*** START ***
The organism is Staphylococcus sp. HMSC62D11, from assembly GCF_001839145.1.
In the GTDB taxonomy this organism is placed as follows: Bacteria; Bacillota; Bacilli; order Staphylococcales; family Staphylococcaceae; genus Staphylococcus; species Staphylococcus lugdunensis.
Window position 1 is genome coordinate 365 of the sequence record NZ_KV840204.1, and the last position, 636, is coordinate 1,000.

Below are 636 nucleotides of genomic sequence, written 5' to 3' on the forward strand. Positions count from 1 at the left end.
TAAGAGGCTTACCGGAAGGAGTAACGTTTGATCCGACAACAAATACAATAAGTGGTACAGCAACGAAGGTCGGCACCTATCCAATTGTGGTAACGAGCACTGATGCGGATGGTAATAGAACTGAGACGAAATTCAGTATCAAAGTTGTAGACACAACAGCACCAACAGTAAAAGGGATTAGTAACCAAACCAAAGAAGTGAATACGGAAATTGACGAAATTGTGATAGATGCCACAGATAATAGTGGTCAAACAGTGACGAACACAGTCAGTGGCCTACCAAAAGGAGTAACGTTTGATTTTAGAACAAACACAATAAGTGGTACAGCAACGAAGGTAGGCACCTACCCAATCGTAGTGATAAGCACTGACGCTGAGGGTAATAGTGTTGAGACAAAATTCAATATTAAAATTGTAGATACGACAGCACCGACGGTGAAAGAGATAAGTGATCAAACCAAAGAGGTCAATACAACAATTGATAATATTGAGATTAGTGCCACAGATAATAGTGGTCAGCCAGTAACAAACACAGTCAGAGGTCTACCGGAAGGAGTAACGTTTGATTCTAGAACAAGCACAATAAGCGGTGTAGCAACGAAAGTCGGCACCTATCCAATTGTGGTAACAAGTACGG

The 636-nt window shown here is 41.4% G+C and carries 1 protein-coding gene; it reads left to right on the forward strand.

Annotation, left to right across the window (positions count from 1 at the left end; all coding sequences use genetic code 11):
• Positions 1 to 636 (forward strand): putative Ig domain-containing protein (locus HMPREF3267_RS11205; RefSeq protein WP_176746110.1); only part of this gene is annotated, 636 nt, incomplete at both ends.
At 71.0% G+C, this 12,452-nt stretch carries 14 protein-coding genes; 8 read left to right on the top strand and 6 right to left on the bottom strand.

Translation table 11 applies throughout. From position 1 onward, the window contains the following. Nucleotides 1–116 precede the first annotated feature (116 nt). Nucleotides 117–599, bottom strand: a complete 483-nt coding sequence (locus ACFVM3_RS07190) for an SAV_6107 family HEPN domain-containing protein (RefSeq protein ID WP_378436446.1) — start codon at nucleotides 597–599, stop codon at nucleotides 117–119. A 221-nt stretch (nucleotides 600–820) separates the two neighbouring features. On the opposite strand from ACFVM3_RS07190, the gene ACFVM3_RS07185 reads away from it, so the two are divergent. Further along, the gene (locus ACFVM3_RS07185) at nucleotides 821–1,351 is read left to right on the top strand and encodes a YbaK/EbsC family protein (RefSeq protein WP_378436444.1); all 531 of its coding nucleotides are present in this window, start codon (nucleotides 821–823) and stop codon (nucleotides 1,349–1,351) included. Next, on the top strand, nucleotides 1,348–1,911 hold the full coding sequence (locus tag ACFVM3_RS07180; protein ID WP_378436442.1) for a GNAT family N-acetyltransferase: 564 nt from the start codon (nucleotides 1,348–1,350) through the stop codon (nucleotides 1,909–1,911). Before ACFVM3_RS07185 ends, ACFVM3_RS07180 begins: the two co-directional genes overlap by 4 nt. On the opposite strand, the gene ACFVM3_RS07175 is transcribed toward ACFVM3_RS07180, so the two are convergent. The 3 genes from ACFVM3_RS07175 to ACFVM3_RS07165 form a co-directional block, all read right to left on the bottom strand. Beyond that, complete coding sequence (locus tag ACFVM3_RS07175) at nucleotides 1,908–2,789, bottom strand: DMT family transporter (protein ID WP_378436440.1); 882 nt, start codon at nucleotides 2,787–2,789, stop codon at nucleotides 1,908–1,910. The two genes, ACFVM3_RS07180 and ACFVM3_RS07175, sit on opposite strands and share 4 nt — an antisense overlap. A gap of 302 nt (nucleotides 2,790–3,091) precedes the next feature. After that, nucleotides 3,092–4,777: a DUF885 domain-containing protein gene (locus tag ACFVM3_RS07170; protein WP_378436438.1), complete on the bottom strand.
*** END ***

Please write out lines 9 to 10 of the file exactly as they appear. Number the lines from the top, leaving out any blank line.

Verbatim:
At 71.0% G+C, this 12,452-nt stretch carries 14 protein-coding genes; 8 read left to right on the top strand and 6 right to left on the bottom strand.

Translation table 11 applies throughout. From position 1 onward, the window contains the following. Nucleotides 1–116 precede the first annotated feature (116 nt). Nucleotides 117–599, bottom strand: a complete 483-nt coding sequence (locus ACFVM3_RS07190) for an SAV_6107 family HEPN domain-containing protein (RefSeq protein ID WP_378436446.1) — start codon at nucleotides 597–599, stop codon at nucleotides 117–119. A 221-nt stretch (nucleotides 600–820) separates the two neighbouring features. On the opposite strand from ACFVM3_RS07190, the gene ACFVM3_RS07185 reads away from it, so the two are divergent. Further along, the gene (locus ACFVM3_RS07185) at nucleotides 821–1,351 is read left to right on the top strand and encodes a YbaK/EbsC family protein (RefSeq protein WP_378436444.1); all 531 of its coding nucleotides are present in this window, start codon (nucleotides 821–823) and stop codon (nucleotides 1,349–1,351) included. Next, on the top strand, nucleotides 1,348–1,911 hold the full coding sequence (locus tag ACFVM3_RS07180; protein ID WP_378436442.1) for a GNAT family N-acetyltransferase: 564 nt from the start codon (nucleotides 1,348–1,350) through the stop codon (nucleotides 1,909–1,911). Before ACFVM3_RS07185 ends, ACFVM3_RS07180 begins: the two co-directional genes overlap by 4 nt. On the opposite strand, the gene ACFVM3_RS07175 is transcribed toward ACFVM3_RS07180, so the two are convergent. The 3 genes from ACFVM3_RS07175 to ACFVM3_RS07165 form a co-directional block, all read right to left on the bottom strand. Beyond that, complete coding sequence (locus tag ACFVM3_RS07175) at nucleotides 1,908–2,789, bottom strand: DMT family transporter (protein ID WP_378436440.1); 882 nt, start codon at nucleotides 2,787–2,789, stop codon at nucleotides 1,908–1,910. The two genes, ACFVM3_RS07180 and ACFVM3_RS07175, sit on opposite strands and share 4 nt — an antisense overlap. A gap of 302 nt (nucleotides 2,790–3,091) precedes the next feature. After that, nucleotides 3,092–4,777: a DUF885 domain-containing protein gene (locus tag ACFVM3_RS07170; protein WP_378436438.1), complete on the bottom strand.